Gospel Exegesis: Unrestricted preaching and healing ministry of Jesus: Capernaum was a small port town located on the north shore of the Sea of Galilee, mostly serving fisherman and the fishing industry. The Sea of Galilee (or the Lake of Tiberius, or the Lake of Gennesaret), is a freshwater lake, 13 miles long at its longest, and 8 miles wide at its widest, with a maximum depth of a hundred and fifty feet. It is surrounded by small mountains. In the section of Mark's Gospel, we read for today, we find the description of a typical Sabbath day in the ministry of Jesus. Having attended the synagogue service, Jesus exorcised a demon and eased the fever of Simon’s mother-in-law. After sundown of that same day, he "cured many who were sick with various diseases and drove out many demons." Whether the people whom Jesus healed were really possessed by the devil or not, they were mentally disturbed, and they were fully healed. Jesus worked miracles as signs that God’s healing love was at work in the world. His disciples were excited at seeing their master becoming a local hero and attracting huge crowds, like John the Baptist. They felt that this would increase their reputation and prosperity. So, when they found Jesus the next day, very early in the morning, at prayer in a deserted place, they suggested that he return to the place where he had been so successful. Jesus’ answer, "Let us move on to the neighboring villages, so that I may proclaim the Good News there also,” shows that his mission had an entirely different objective from the one his disciples expected.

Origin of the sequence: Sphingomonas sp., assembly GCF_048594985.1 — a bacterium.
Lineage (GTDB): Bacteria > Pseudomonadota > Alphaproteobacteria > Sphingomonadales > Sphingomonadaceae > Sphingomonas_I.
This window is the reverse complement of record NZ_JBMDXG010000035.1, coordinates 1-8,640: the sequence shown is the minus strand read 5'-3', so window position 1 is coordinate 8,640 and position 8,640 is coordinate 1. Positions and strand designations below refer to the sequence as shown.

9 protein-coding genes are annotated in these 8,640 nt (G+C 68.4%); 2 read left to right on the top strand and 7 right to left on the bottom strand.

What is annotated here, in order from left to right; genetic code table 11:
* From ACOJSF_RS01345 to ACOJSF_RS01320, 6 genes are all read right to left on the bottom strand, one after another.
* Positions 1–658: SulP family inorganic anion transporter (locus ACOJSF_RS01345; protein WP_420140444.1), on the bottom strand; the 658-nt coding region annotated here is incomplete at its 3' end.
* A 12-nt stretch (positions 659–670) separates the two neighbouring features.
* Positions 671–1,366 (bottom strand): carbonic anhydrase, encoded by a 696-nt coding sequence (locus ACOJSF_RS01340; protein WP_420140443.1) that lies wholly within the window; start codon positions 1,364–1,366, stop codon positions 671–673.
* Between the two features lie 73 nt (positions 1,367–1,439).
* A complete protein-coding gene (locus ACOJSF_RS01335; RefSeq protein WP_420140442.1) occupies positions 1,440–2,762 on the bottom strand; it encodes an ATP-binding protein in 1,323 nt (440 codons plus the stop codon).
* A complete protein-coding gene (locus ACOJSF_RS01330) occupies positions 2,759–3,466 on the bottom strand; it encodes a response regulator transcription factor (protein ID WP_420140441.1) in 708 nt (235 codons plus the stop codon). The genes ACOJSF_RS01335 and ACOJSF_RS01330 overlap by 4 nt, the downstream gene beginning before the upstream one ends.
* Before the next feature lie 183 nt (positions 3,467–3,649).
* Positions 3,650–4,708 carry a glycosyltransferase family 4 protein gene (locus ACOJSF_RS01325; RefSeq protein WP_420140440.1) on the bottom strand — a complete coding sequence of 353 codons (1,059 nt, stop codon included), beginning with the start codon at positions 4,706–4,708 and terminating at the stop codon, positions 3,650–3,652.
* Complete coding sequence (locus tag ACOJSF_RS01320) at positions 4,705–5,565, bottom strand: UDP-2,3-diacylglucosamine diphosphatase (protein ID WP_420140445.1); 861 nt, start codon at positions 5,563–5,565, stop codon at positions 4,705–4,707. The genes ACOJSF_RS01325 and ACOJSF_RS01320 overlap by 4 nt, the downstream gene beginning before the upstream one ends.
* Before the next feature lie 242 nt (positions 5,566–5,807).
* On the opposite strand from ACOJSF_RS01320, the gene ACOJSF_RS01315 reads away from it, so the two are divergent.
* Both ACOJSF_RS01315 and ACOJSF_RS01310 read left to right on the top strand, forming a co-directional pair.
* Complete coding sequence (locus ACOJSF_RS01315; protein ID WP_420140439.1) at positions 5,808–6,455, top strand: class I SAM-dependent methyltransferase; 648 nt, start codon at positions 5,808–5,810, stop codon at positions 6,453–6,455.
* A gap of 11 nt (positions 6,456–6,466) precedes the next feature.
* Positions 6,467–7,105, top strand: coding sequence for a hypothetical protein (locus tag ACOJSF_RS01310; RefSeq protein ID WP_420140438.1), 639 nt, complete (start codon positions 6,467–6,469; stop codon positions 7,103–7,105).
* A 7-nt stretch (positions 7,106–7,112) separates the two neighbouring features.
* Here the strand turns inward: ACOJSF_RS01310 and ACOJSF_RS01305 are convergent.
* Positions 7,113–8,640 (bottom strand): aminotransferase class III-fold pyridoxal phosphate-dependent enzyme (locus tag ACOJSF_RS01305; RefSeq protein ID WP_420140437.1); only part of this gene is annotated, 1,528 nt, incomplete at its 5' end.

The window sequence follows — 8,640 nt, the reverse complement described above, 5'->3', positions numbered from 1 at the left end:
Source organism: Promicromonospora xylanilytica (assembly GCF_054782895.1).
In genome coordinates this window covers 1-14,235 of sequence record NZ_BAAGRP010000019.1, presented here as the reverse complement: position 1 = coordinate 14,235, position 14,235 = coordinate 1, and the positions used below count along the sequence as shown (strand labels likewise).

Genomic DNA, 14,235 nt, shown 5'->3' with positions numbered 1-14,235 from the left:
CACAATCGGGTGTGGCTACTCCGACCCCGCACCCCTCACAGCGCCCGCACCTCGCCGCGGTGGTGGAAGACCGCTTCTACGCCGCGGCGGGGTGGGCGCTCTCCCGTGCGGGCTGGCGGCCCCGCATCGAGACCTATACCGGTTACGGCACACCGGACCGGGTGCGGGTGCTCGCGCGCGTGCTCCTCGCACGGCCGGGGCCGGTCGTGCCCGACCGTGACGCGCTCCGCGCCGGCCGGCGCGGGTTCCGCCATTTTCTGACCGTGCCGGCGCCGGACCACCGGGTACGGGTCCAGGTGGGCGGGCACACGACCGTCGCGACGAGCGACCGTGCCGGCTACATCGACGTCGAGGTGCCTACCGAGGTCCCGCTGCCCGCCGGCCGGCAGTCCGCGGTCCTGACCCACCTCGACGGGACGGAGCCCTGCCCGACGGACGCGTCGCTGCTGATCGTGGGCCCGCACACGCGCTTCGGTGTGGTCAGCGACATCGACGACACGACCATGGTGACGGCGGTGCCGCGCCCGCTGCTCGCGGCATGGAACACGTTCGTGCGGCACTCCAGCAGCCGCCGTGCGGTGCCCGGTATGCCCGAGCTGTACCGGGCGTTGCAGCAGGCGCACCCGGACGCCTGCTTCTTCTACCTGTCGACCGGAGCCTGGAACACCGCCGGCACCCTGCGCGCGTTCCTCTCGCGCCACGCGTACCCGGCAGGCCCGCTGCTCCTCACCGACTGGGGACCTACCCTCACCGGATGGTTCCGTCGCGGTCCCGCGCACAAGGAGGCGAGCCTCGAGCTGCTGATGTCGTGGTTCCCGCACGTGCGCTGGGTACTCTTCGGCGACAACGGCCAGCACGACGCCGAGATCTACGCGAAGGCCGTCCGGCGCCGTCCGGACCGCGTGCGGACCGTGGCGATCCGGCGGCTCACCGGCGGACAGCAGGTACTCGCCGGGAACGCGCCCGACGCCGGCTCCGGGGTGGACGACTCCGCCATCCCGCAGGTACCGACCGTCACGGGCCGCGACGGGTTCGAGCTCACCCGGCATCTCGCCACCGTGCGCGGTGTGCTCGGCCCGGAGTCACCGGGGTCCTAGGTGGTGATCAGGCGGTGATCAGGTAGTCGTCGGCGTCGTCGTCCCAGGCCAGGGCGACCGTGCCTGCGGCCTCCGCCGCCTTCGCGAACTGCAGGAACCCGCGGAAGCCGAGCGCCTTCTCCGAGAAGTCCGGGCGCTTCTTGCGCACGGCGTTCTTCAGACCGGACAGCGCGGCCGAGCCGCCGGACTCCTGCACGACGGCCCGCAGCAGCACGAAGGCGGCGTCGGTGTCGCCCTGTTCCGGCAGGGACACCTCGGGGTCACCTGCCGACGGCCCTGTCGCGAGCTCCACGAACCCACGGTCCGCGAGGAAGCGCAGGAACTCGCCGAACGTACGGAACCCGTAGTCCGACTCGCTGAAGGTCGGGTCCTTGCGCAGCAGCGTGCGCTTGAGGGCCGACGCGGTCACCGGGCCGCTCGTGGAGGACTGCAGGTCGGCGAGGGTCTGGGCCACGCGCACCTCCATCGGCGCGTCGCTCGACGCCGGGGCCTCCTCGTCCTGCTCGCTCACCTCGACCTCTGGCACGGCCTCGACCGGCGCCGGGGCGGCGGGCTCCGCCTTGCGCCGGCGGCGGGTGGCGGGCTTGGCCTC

Jesus gave importance to preaching and teaching: Jesus had no interest in being the center of attraction, of being popular, or of being “successful.” He simply wanted to be where he could tend to the needs of the people to whom he had come in order to bring spiritual salvation and blessing to them and to all people. That is why, for the remaining two years of his life, Jesus went from town to town preaching the Kingdom of God. Traveling to neighboring villages and throughout the whole of Galilee (and beyond), Jesus remained continually on the move so that everyone could benefit from his saving words and works. He used his energies to bring healing and wholeness into the lives of the people. Jesus' purpose was to teach, to serve, to give, and to share. Since nobody can be saved who has not first believed (Mark 16:16), it is the first task of priests, as co-workers of the bishops, to preach the Gospel of God to all men (2 Corinthians 11:7). In the Church of God, all of us should listen devoutly to the preaching of the Gospel, and we all should feel a responsibility to spread the Gospel by our words and actions. It is the responsibility of the hierarchy of the Church to teach the Gospel authentically--on the authority of Christ. By leaving the relative safety and security of Capernaum and going to other towns and villages, Jesus risked opposition and even death. It is precisely by going beyond what people expected of him that Jesus accomplished his saving mission. If, as Christ’s disciples, we are tempted to use only a part of our gifts, we may hesitate to take risks for Christ, lest this create problems for us. Jesus shows us that we reach perfection only by allowing the element of risk into our lives.